Former Rolling Stones bassist Bill Wyman has said he does not regret leaving the band in the 1990s “for a second”.
The musician, 86, played with the rock veterans for more than 30 years until he departed in 1993, featuring on some of their biggest hits including Paint It Black, Brown Sugar and (I Can’t Get No) Satisfaction.
During his time, he performed alongside an evolving line-up which included Sir Mick Jagger, Keith Richards, Ronnie Wood and the late Charlie Watts and Brian Jones.
“Within two years of leaving the Stones I was married to Suzanne (Accosta). We’ve been married for 30 years, we have three beautiful daughters, it couldn’t be better.”
He said that the band’s long-time drummer Watts, who died aged 80 in 2021, was his “closest friend” in the group, but that he still keeps in touch with other members.
“I see Mick occasionally because my wife is best friends with Jerry Hall (Mick’s ex-wife)”, he added.
“Mick and Keith and I send each other Christmas cards. I don’t have much to do with Ronnie.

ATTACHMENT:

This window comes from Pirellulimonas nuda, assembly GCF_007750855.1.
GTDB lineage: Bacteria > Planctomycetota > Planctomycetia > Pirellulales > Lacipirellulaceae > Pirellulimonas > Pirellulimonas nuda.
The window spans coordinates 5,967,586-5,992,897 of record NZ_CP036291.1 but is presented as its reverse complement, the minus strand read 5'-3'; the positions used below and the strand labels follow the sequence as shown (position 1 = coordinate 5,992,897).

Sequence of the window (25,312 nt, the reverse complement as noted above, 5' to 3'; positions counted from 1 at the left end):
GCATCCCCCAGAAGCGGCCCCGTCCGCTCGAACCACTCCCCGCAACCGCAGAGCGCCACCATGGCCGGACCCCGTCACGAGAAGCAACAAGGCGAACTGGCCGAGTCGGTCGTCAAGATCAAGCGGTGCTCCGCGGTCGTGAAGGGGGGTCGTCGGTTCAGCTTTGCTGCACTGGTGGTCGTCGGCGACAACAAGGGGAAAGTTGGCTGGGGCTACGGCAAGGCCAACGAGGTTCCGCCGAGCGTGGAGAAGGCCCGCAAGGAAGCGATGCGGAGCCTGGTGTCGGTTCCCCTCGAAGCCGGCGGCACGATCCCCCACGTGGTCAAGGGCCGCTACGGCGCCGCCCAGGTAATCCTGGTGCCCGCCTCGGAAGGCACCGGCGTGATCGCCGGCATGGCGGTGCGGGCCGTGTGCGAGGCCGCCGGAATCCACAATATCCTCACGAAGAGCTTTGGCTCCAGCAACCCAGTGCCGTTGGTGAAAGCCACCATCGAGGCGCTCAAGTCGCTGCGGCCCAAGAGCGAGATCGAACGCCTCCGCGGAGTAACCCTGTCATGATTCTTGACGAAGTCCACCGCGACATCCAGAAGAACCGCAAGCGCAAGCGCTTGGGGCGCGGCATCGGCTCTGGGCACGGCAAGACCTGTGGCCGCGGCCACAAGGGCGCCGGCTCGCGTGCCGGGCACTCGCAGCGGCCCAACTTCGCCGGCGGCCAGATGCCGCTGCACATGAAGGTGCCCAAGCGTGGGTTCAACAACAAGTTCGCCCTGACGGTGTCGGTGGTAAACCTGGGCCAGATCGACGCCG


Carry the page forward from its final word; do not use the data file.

“Honestly, though, my life is open now in a way that it never was before.”
Wyman revealed that when the group started up in the 1960s, he believes none of the members thought it would last for more than two or three years.
“Then it went on, and on, and on, and there was never time to do anything else.
“I had to do a solo album in bits between four month tours, and as Charlie Watts said, being in the Rolling Stones meant five years of work and 20 years of hanging around.
“Eventually I left and wrote 11 books, formed my own band, did archaeology, photography…”
In 1989, he was inducted into the Rock and Roll Hall of Fame as a member of The Rolling Stones.
The band, which now features Sir Mick and guitarists Richards and Wood, travelled through Europe last summer for their 60th anniversary tour.
Their Sixty tour featured stops in cities including Madrid, Milan and Paris as well as two shows at BTS Hyde Park in London.
Steve Jordan also toured with the band on drums after the death of Watts.